Owner of Sheffield's favourite sandwich shop explains the secret to 60 years of success
The butcher, the baker, the pork sandwich maker – Sandor Béres left Hungary for England in the 1950s and founded a business that became a household name in Sheffield.
Béres, Sheffield’s iconic family owned chain of sandwich shops started life as butchers established by Sandor Béres in 1961 after he escaped from Hungary to the UK following the failed revolution of 1956.
Sandor’s son, Richard, took over the business in 1988 when it consisted of two shops, after his father suffered a heart attack and was unable to work.
In the years since, the business has expanded sixfold. Now with 12 shops across Sheffield, from Crystal Peaks to Southey Green, Richard explains how Béres established itself in the city.
He said: “We haven’t changed much since day one, we’ve just made it more consistent. My dad always used to say ‘it’s not rocket science, it’s bicycle science’.
"The business runs 24 hours - the night shift making bread, the day shift making pies. You can’t get fresher than what we are doing.
"With the internet it really took off. On social media people love to talk about food. Danny Malin who does Rate My Takeaway on YouTube did a video on us. When you see people out there talking about you it just grows and grows.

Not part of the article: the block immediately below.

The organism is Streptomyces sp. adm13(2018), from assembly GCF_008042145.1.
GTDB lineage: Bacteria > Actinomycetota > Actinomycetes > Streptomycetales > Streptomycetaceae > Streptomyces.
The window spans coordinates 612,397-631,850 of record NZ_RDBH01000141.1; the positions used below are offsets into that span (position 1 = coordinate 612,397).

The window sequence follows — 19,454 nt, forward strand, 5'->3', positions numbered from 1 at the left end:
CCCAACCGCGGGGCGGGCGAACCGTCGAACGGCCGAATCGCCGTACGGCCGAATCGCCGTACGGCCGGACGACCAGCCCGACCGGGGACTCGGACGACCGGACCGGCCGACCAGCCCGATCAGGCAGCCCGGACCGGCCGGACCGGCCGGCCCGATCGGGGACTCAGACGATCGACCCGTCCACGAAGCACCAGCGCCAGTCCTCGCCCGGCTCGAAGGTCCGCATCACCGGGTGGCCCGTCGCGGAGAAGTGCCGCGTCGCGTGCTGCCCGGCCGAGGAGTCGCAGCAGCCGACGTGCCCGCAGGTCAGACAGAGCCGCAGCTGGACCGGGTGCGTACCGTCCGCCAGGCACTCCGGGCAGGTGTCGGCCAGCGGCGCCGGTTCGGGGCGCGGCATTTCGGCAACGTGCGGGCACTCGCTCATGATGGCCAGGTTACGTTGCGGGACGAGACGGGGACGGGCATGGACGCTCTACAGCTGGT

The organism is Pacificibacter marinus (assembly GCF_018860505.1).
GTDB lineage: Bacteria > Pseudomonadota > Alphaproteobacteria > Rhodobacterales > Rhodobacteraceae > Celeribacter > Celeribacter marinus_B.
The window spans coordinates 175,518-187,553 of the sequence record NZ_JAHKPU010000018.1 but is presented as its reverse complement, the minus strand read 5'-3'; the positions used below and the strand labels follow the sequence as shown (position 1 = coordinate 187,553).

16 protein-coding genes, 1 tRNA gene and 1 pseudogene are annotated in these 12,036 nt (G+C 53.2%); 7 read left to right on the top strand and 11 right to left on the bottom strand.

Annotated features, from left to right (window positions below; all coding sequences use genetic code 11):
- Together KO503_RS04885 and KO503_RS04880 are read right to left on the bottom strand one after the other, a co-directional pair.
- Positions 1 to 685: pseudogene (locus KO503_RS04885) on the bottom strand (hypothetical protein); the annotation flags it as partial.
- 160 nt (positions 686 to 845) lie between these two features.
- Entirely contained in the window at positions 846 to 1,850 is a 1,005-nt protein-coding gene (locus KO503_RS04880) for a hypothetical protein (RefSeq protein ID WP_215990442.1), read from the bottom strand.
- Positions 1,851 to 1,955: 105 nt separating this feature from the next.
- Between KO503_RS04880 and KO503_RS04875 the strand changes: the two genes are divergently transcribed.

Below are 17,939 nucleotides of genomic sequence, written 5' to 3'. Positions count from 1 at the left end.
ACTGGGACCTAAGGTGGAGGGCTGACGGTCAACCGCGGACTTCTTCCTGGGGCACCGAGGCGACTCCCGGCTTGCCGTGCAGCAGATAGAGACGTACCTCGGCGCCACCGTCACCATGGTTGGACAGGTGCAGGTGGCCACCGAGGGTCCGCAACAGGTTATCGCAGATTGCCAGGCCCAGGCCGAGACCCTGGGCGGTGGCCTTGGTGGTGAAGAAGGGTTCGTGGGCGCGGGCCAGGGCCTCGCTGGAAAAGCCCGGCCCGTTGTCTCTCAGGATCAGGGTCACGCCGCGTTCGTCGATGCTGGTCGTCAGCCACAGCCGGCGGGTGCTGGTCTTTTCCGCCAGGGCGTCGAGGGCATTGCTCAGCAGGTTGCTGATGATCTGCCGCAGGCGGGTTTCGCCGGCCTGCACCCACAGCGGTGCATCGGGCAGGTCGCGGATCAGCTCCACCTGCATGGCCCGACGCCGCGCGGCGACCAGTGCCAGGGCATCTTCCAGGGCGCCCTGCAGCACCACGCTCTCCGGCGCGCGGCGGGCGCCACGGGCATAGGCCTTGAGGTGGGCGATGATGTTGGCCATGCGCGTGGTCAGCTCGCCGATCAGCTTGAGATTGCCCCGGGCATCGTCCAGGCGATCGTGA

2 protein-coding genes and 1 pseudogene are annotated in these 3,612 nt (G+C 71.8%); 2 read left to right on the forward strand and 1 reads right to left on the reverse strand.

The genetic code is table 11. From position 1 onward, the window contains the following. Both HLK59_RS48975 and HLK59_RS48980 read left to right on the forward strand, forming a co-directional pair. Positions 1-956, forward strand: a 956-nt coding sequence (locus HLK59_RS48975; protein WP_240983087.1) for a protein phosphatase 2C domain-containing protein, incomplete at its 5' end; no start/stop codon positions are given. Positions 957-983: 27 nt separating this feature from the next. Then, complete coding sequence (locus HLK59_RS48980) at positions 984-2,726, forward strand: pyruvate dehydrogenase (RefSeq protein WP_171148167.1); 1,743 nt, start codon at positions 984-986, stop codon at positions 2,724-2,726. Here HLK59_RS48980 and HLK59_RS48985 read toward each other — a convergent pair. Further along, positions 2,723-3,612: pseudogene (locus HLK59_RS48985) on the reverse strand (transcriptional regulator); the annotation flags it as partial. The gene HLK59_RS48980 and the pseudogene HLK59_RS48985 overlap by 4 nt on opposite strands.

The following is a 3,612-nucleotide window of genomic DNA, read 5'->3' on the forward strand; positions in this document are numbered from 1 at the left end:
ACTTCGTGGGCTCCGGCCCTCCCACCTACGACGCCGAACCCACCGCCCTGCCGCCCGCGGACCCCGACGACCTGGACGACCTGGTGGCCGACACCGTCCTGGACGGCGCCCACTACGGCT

"During Covid a lot of people turned to shopping locally again which was quite good for us. For many people the only reason to come out was to go to the bakers or get a sandwich. People appreciated that they could get something local.”
Sandor Béres came to the UK with his brother in a Red Cross truck, after his family business in Hungary had been taken by the communists and members of his family had been killed.
He couldn’t speak the language when he arrived in England, but in five years had established a successful and growing business.
Richard added: “He built up a good name for first the 27 years of the business. Before my dad died I made a perfect sandwich with him, we weighed everything, so that it was exact. It was so people couldn’t say it’s not the same as it used to be.
"Where we are in next 60 years depends on the next generation. I’ll be doing it for another 30 years.”